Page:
Quote of the day

Joe Fahmy, “The second you get cocky and think you are good, the market has a unique way of humbling you.”  (Joe Fahmy)

Chart of the day


Forecast returns for a 60/40 portfolio over the next decade.  (Buttonwood, ibid)


Investors are exiting “structural safe havens.”  (Mark Dow)

Bond market top alert: PIMCO is building a sumptuous new headquarters.  (Calculated Risk)

Is the individual investor finally back?  (A Dash of Insight)

The equal-weighted S&P 500 has been outperforming for some time now.  (Bespoke)

The 10-year Treasury note just saw its yield exceed 2%.  (FT Alphaville)


The value trap in gold miners.  (Market Anthropology)

Six ways we make bad financial decisions.  (Globe and Mail)

Balanced portfolios for balanced lives.  (Rick Ferri)

There are simpler ways than aggressive investing to create a better retirement.  (Mortality Sucks)


Is Nokia ($NOK) the new Research in Motion ($RIMM)?  (The Reformed Broker)

Caterpillar ($CAT) earnings as a global Rorschach test.  (Quartz)

How Tivo ($TIVO) returned to investor favor: patents. (Fortune)

A couple of big, cheap financials.  (The Brooklyn Investor, ValuePlays)


Does Apple ($AAPL) need to do a levered recap?  (TechInsidr)

If you are a value investor you need to look at Apple.  (Musings on Markets)

Some subtleties you may have missed in the Apple earnings report.  (Apple 2.0)

Michael Moritz, “It is difficult to think of a company of the past 50 years whose influence and ingenuity have been as profound or widespread as the one formerly known as Apple Computer, Inc. ”  (FT)


High tech, high touch: a new approach to stock trading.  (WSJ)

Wall Street is experiencing a talent drain.  (Reuters)


The more things change, the more they stay the same: people herd.  (The Reformed Broker)

Look to high yield bond funds for the next crisis.  (Quartz)

Money market fund managers are jockeying to avoid burdensome regulation.  (Bloomberg, Morningstar)


Everyone hates the Yen and the Pound.  (Money Game, RTE)

Russia: privatization 2.0.  (beyondbrics)


How robots will save developed market manufacturing.  (NYTimes)

Cheap solar energy is pretty much going to change everything.  (Noahpinion)

Before we can have driverless cars we need a legal system to handle them.  (WSJ)


A surprising jump in December durable goods.  (Pragmatic Capitalism, Capital Spectator)

The housing rebound is beginning to spillover into related sectors.  (WSJ)

Behold the stunning decline in consumer debt service ratios in past five years.  (The Reformed Broker)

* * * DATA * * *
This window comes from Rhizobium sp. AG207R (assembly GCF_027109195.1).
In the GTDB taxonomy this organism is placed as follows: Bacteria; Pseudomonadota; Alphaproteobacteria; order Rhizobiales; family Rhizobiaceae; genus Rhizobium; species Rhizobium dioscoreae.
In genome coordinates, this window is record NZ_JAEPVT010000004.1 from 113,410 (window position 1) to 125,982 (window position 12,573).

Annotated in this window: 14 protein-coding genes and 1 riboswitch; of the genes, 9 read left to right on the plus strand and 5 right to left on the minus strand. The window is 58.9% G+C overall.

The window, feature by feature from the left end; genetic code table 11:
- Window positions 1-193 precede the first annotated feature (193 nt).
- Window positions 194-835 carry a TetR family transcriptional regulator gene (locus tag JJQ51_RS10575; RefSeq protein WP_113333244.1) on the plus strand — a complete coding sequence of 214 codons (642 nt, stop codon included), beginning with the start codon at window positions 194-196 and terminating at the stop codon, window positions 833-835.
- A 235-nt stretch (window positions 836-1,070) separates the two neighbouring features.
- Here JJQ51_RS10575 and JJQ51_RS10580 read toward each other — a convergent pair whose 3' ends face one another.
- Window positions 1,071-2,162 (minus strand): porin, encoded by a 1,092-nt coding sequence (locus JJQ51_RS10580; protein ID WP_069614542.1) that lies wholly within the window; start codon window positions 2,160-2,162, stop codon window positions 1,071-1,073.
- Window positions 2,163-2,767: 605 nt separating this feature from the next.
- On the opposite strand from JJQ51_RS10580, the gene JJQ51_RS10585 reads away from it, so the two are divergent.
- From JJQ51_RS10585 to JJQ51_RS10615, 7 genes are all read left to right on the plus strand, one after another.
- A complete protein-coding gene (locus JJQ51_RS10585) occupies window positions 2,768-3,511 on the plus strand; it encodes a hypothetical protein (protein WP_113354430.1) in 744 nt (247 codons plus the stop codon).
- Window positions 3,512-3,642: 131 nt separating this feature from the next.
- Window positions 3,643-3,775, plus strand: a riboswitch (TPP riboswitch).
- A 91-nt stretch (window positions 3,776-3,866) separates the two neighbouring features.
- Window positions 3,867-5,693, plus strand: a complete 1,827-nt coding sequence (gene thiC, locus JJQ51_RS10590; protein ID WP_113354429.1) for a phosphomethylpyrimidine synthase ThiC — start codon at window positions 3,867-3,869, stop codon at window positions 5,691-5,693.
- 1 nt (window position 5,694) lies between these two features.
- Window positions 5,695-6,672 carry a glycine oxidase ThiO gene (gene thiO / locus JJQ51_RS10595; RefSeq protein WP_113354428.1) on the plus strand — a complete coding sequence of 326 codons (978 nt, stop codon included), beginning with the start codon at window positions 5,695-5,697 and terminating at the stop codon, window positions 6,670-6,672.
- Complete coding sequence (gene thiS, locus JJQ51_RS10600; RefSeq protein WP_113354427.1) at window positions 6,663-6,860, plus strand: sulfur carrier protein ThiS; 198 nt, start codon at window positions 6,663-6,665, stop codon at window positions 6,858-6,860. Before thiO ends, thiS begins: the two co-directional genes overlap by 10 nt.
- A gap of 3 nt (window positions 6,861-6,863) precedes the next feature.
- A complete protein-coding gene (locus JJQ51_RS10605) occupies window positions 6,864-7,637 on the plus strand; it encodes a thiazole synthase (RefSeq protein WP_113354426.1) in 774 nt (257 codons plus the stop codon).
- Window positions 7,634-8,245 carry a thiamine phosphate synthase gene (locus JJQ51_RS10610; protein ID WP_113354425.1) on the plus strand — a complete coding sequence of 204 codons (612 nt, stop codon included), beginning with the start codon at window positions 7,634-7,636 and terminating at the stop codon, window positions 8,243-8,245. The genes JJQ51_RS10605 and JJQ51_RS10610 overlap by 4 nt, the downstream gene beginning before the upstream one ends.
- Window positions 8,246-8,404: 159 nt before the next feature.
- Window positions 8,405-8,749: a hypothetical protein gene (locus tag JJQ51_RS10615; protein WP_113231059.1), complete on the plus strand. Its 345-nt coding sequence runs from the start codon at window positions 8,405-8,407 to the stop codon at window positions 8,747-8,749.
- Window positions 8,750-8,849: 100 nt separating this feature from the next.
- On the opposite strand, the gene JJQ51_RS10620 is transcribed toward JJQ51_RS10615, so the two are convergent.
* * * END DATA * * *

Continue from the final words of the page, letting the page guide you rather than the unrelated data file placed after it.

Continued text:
Mixed media

A nice profile of Bill McBride of Calculated Risk.  (LATimes)

All the fitness apps in the world won’t make us thin.  (Pando Daily)

Thanks for checking in with Abnormal Returns. You can follow us on StockTwits and Twitter.

This content, which contains security-related opinions and/or information, is provided for informational purposes only and should not be relied upon in any manner as professional advice, or an endorsement of any practices, products or services. There can be no guarantees or assurances that the views expressed here will be applicable for any particular facts or circumstances, and should not be relied upon in any manner. You should consult your own advisers as to legal, business, tax, and other related matters concerning any investment.

The commentary in this “post” (including any related blog, podcasts, videos, and social media) reflects the personal opinions, viewpoints, and analyses of the Ritholtz Wealth Management employees providing such comments, and should not be regarded the views of Ritholtz Wealth Management LLC. or its respective affiliates or as a description of advisory services provided by Ritholtz Wealth Management or performance returns of any Ritholtz Wealth Management Investments client.

References to any securities or digital assets, or performance data, are for illustrative purposes only and do not constitute an investment recommendation or offer to provide investment advisory services. Charts and graphs provided within are for informational purposes solely and should not be relied upon when making any investment decision. Past performance is not indicative of future results. The content speaks only as of the date indicated. Any projections, estimates, forecasts, targets, prospects, and/or opinions expressed in these materials are subject to change without notice and may differ or be contrary to opinions expressed by others.

Please see disclosures here.

Please see the Terms & Conditions page for a full disclaimer.